Action at Lake Hood could be hastened if the state or municipal governments provided the funding, thereby avoiding the federal NEPA process, she said. And a provision in the state's pesticide-permit regulations allows for emergency authorizations, she said.

Another quick-action response might be to smother the plants with a blanket-like covering, a technique that can work if the infestation is very small, said Stewart and Gino Graziano, an invasive species instructor with the University of Alaska Fairbanks Cooperative Extension Service.

The origins of Alaska's elodea are unknown, but aquarium owners are among the suspects. Since elodea, with its translucent leaves, is a popular subject for school science studies, it is also possible the spread originated from a science project, Stewart and Graziano said.

Two species of elodea have infested Alaska: Elodea canadensis and Elodea nuttallii, which are nearly identical in appearance, Graziano said. "You can't really tell the difference until they flower," he said. The hope is to remove the plants before they get to that point and are starting to spread seeds, he said.

Alaska is far from alone in its battle against elodea. The plant, which is native to North and South America, has invaded freshwater bodies in northern Europe and in Russia. Perhaps most famously, it became established in the late 1970s in Russia's Lake Baikal, the world's deepest freshwater lake, and has changed the ecosystem there, according to a study from the Russian Academy of Sciences.

While state officials are trying to determine the extent of the Lake Hood infestation and the best ways to respond to it, they are also focusing on spreading the words of warning. There are steps that floatplane pilots can take to minimize the risk of spreading invasive species; large ships and small boats, road vehicles and even footwear are among other common vectors for which precautionary measures can be taken.

A notice about the discovery of elodea, sent last week by airport managers to local aviators, confirmed long-held fears of Scott Christy, president of the Lake Hood Pilots Association.

For years, he said, he has been urging the airport to establish what would be, in effect, a contingency plan for eradicating elodea as soon as it appears in Lake Hood. He has been frustrated by what he considers an unenthusiastic response, he said.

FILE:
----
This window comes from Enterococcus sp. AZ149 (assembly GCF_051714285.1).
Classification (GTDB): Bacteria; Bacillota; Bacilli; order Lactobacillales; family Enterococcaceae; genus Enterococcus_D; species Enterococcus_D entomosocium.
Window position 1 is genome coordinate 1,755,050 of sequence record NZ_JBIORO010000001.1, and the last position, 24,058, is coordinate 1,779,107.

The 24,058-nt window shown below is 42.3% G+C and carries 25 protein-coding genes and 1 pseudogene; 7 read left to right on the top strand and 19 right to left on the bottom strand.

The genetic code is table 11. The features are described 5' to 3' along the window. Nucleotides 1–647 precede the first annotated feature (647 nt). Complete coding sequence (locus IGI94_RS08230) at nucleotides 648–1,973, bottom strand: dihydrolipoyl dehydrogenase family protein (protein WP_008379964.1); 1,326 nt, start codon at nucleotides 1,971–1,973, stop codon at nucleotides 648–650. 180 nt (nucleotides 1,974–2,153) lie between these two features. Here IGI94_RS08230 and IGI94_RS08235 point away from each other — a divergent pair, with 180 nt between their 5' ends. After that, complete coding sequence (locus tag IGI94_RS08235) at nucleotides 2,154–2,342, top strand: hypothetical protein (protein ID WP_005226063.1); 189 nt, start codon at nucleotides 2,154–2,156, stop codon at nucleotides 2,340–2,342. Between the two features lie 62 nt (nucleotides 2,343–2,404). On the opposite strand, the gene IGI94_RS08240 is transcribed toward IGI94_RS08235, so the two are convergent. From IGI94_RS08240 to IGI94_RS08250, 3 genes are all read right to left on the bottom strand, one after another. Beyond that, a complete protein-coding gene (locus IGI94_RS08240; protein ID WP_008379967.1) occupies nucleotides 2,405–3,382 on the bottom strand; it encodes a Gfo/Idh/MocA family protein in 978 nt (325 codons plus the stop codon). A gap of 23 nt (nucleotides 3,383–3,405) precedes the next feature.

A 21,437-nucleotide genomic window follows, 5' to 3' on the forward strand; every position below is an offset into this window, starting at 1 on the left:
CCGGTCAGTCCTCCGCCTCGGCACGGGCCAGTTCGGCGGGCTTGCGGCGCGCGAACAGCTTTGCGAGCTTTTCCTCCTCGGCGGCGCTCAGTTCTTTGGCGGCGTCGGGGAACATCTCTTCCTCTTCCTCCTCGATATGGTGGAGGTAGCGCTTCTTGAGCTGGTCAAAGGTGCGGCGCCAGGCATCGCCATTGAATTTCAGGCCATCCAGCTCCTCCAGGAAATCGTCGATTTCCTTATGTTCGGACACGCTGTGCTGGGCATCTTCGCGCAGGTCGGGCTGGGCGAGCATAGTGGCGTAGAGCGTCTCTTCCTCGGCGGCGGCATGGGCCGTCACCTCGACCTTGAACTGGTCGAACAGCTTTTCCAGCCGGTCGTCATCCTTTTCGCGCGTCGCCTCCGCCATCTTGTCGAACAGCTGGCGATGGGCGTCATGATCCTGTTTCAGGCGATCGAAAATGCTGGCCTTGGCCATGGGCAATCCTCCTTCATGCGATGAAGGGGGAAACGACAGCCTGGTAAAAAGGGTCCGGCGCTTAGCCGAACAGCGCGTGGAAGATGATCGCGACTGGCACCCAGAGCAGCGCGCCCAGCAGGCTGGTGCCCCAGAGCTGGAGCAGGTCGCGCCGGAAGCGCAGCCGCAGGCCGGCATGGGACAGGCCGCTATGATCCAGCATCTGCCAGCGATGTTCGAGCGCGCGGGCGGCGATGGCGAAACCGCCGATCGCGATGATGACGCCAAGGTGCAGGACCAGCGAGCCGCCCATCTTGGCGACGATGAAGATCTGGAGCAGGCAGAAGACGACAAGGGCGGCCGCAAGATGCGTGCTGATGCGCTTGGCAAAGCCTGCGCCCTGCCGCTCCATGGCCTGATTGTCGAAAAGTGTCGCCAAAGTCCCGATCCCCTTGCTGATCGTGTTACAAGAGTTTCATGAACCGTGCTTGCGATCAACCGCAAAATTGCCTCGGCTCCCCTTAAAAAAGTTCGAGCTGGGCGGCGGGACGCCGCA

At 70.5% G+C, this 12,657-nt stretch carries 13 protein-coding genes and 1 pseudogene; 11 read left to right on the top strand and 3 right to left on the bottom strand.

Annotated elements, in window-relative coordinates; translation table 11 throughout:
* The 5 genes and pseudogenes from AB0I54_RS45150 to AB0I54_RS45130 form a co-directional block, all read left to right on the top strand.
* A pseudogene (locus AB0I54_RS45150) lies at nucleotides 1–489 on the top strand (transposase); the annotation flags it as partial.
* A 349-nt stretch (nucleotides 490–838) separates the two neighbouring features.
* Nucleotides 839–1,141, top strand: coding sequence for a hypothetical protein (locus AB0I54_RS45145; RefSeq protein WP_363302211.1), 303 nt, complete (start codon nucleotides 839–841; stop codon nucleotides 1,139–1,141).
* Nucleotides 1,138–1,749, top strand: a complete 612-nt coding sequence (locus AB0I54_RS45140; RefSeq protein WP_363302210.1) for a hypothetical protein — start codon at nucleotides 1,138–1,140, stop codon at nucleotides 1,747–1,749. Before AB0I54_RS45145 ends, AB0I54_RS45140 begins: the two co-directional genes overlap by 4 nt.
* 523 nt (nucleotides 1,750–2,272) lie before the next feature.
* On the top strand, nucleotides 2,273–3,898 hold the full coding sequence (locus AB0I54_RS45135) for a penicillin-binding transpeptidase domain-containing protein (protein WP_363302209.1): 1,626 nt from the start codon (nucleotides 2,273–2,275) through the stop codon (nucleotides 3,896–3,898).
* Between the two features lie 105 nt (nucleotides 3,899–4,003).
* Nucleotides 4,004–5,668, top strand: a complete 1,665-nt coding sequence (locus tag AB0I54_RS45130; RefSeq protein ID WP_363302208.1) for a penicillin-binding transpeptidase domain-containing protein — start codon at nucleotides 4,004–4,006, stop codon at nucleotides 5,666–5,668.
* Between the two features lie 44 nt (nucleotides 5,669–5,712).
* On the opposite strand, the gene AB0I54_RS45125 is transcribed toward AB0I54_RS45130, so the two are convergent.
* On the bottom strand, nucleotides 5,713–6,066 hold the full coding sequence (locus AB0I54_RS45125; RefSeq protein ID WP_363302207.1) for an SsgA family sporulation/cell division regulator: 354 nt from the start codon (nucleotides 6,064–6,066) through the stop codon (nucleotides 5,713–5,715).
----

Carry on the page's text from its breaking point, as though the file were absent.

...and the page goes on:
"My solution is to hit it now, hit it hard and kill it. Don't fart around," Christy said. It is very dangerous in any floatplane area, he said. "It gets caught in your water rudders and you don't even see it," he said, thus making it an easily transferred material.

Four years ago, in his argument for contingency planning, he urged airport managers to take a specific and drastic approach should the plant appear – douse Lake Hood with a powerful chemical to make it "a vegetation dead zone."

Parrott, for one, has not been receptive to that idea.

"It's not as simple as it may seem," he said. "We don't simply run down to Walmart and buy several tubs of some herbicide and dump it in the lake."

And, despite the significance of Lake Hood, dealing with elodea and floatplanes cannot be a one-lake project, Parrott said. "Once it's in a lake, eradication of it in that single lake doesn't solve the problem," he said. As long as elodea exists elsewhere in the region, it could be carried into Lake Hood, he said.

The Lake Hood elodea discovery, though unfortunate, is in one sense fortuitously timed. Last Sunday kicked off what has been designated Invasive Species Awareness Week, as declared in a proclamation by Gov. Bill Walker.